Peace talks aimed at ending the violence in South Sudan formally opened in Ethipoia’s capital Addis Ababa yesterday. Despite assurances from President Salva Kiir and former Vice President and defacto rebel leader Riek Machar that they support the peace process, significant issues remain in simply getting talks started. The talks, organized by the Intergovernmental Authority on Development (IGAD), a regional economic organization in East Africa, were originally scheduled to open on Saturday following preliminary meetings on Friday. A lack of a clear agenda delayed the formal opening of the talks by a day.
Now additional protocol issues have threatened to stall the talks or worse. Machar, who has denied the existence of a coup plot, which was the inciting incident for the violence, has said he believes there are issues that need to be resolved before even a ceasefire can come into effect. Chief among his delegations’ demands are the release of political allies arrested in the wake of the reported coup attempt. The South Sudanese government delegation is of the opinion that there should be no preconditions to begin negotiations. Sudan’s President Omar al-Bashir is also expected to travel to South Sudan to meet with President Kiir about the crisis. It is unclear what such a visit might necessarily offer either side in the current conflict, but it is known that Machar had for a period sided with the Sudanese government.
In the meantime, violence in the country continues, with the government and rebel forces fighting for control of Bor, the capital of Jonglei state. A general of the Sudan People’s Liberation Army, the South Sudanese Army, was reported to have been killed outside of Bor after his convoy was ambushed. Gunfire was also reported in the capital, Juba. There have been fears that rebels are planning an attack to take the capital and that delays in peace talks might be an attempt to wait to see if the situation on the ground changes dramatically in favor of the rebels.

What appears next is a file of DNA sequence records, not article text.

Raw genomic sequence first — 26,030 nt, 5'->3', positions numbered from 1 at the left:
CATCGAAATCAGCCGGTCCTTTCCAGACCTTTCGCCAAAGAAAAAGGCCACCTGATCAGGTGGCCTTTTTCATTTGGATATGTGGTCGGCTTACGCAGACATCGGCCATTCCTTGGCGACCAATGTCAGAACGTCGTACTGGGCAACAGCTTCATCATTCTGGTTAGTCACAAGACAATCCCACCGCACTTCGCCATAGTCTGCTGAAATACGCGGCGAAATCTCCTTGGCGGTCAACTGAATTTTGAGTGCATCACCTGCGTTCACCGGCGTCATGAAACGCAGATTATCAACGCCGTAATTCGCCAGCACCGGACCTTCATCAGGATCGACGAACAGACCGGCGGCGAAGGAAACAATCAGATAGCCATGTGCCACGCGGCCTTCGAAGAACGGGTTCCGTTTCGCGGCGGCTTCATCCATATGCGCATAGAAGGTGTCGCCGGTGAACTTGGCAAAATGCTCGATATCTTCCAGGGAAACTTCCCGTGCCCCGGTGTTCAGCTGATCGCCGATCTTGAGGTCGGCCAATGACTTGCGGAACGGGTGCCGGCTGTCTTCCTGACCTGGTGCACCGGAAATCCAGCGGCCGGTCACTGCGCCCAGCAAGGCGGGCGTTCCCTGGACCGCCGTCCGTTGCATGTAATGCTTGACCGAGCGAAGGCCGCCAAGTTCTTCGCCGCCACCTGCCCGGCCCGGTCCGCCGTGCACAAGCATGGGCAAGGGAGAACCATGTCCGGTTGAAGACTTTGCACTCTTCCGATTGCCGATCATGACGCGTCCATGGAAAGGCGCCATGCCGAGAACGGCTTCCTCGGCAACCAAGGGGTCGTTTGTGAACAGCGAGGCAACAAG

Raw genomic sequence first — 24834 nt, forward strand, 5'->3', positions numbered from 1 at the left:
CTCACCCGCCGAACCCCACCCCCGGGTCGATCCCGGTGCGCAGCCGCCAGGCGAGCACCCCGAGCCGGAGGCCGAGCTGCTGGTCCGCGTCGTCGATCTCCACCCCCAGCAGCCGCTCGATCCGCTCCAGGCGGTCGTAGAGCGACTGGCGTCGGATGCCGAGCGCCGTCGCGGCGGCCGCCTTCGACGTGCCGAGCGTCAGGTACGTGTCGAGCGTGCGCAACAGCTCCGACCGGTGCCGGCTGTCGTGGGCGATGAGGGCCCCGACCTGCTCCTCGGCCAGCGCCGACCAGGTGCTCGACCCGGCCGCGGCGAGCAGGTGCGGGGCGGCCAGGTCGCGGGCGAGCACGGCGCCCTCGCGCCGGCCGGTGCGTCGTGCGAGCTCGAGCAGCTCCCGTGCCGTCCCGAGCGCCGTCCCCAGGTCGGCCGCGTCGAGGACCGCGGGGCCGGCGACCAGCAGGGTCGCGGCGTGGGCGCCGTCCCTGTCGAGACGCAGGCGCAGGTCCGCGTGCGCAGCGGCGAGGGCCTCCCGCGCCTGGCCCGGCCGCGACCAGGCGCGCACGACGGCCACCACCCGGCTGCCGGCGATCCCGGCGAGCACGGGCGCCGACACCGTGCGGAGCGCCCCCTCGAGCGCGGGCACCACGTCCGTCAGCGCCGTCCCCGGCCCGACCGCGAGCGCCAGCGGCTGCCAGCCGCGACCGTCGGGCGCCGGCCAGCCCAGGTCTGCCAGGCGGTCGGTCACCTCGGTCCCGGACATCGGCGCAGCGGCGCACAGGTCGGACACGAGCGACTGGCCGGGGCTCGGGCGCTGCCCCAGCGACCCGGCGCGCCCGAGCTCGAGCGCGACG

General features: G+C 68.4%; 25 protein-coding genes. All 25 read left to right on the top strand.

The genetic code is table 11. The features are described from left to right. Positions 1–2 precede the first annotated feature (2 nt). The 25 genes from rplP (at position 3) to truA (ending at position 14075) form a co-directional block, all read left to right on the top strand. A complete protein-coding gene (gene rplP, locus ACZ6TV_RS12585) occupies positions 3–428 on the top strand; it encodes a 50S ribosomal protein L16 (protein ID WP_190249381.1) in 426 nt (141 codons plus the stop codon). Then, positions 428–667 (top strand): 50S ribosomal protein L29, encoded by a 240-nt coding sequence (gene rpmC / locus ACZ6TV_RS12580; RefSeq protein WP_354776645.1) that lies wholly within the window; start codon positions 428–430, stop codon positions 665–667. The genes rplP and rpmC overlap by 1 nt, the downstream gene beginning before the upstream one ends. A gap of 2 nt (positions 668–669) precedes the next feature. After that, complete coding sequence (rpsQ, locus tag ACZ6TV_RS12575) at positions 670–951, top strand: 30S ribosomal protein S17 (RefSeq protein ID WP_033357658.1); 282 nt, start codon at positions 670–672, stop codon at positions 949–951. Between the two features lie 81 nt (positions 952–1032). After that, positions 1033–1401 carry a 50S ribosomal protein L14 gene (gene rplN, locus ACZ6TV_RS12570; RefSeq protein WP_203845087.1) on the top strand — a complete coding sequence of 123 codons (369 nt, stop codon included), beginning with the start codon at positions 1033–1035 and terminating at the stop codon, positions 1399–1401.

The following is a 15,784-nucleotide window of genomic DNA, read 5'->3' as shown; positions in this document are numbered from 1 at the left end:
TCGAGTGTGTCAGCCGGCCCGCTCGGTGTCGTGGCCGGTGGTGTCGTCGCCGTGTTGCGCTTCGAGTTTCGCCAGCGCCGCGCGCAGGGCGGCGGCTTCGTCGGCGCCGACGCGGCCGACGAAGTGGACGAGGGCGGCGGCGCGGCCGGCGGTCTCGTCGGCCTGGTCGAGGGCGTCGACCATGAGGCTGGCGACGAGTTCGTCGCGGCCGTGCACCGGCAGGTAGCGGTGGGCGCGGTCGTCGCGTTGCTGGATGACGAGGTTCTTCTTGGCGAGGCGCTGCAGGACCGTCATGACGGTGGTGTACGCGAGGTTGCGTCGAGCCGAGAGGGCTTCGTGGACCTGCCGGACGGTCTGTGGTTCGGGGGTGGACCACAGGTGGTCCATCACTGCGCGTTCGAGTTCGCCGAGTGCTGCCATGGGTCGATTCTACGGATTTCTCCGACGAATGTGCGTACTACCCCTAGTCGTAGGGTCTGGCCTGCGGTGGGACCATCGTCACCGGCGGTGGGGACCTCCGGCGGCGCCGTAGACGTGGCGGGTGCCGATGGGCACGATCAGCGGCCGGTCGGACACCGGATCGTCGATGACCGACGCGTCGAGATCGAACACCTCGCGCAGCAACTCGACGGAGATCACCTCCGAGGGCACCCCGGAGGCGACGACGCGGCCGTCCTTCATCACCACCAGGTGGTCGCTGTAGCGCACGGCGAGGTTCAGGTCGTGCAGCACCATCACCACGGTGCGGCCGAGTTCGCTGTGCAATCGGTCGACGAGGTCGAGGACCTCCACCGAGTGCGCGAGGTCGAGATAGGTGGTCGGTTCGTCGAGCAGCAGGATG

The United Nations Mission in the Republic of South Sudan (UNMISS) has received authorization to increase its overall size and has been working to deploy existing forces to affected areas. The UN has tapped the mission in neighboring Democratic Republic of Congo, the UN Mission in the Democratic Republic of the Congo (MONUSCO), to help provide logistical support for operations in South Sudan. The UN believes that some two hundred thousand people have been displaced by fighting, with tens of thousands having sought shelter in UNMISS facilities. It is unclear how many have died in the violence. The US, which, along with others, has been working to evacuate foreign civilians, recently announced that it was further scaling back its diplomatic mission in the country. US forces have been deployed to the country to provide security for diplomatic facilities and help in evacuation efforts.